The magic formula of perfect wine and food pairings isn't far away! Learn the most dependable techniques and some of the most famous, classic must-try pairings, PLUS gain the skills to know how to use them in your own kitchen!
Everybody wants to nail the food and wine matching thing, right? Having that magical moment where you can confidently sit down to an incredible meal and just pull out exactly the right wine?
It might seem intimidating, but the magic formula isn't far away! Today we will be guiding you through the most dependable food and wine pairing techniques in the world. We'll also share some of the most famous and classic must-try pairings. Use these exactly as mentioned or take inspiration from them and conquer the food and wine matching world!
Your wine coaches,
Banjo & Alex
Food is great. Wine is great. So it’s simple, right? All you have to do is pick your favourite foods and pick your favourite wines and you're all set. Not quite. Wines can, of course, enhance the flavours of your meal, and sometimes create truly exceptional flavour experiences. Likewise, they can often clash and destroy your flavour experience. If you’ve ever tried drinking a bottle of Shiraz with a spicy Thai dish, or Cabernet with sushi, then you’ll know what we mean.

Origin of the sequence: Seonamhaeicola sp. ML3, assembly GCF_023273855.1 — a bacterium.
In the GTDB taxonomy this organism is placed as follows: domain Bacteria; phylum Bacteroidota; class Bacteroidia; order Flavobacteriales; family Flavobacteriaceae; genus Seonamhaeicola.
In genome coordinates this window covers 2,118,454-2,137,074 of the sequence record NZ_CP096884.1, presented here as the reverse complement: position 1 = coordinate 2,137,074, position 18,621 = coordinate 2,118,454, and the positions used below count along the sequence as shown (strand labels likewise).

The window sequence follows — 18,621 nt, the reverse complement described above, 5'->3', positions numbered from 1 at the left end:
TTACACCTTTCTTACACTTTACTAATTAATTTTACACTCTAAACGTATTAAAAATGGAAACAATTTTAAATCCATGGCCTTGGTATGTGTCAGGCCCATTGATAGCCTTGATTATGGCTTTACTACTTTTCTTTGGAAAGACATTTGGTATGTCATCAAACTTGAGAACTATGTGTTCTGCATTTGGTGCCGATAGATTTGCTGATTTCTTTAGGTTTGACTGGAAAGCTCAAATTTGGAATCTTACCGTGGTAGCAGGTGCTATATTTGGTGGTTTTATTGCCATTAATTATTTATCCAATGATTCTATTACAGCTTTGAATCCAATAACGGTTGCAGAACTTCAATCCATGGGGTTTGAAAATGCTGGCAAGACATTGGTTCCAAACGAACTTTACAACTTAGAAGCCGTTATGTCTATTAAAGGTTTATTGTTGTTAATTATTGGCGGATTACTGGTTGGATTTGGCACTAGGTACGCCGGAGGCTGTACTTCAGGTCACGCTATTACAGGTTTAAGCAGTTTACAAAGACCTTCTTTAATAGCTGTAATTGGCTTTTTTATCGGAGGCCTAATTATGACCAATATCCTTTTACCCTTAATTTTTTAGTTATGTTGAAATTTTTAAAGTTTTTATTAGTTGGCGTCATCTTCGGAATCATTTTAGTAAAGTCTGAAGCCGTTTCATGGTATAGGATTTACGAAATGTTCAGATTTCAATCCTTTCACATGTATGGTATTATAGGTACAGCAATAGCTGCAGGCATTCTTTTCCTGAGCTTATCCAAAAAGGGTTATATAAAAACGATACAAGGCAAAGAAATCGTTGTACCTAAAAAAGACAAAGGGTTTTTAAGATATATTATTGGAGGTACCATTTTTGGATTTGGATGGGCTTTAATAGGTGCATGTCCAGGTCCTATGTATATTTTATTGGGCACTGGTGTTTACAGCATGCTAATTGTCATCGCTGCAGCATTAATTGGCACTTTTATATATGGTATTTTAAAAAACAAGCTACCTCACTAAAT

...But there are thousands of different foods and wines. That’s a lot of pairings to memorise...
Lucky for us there are three main go-to methods that sommeliers and chefs use to cover almost all their dishes. And today, we are going to give you the knowledge and skills to be a master pair-er yourself too!
This is where you match similar flavours so that the flavour part in your mouth is all dancing to the same drumbeat.
ie. a rich Chardonnay with a creamy pasta
This is where slightly different flavours combine to create an even greater flavour.
ie. a sweet dessert wine with salty blue cheese
This is where you use say the acidity of the wine to cut through the richness of the food - opposite flavours that combine well together.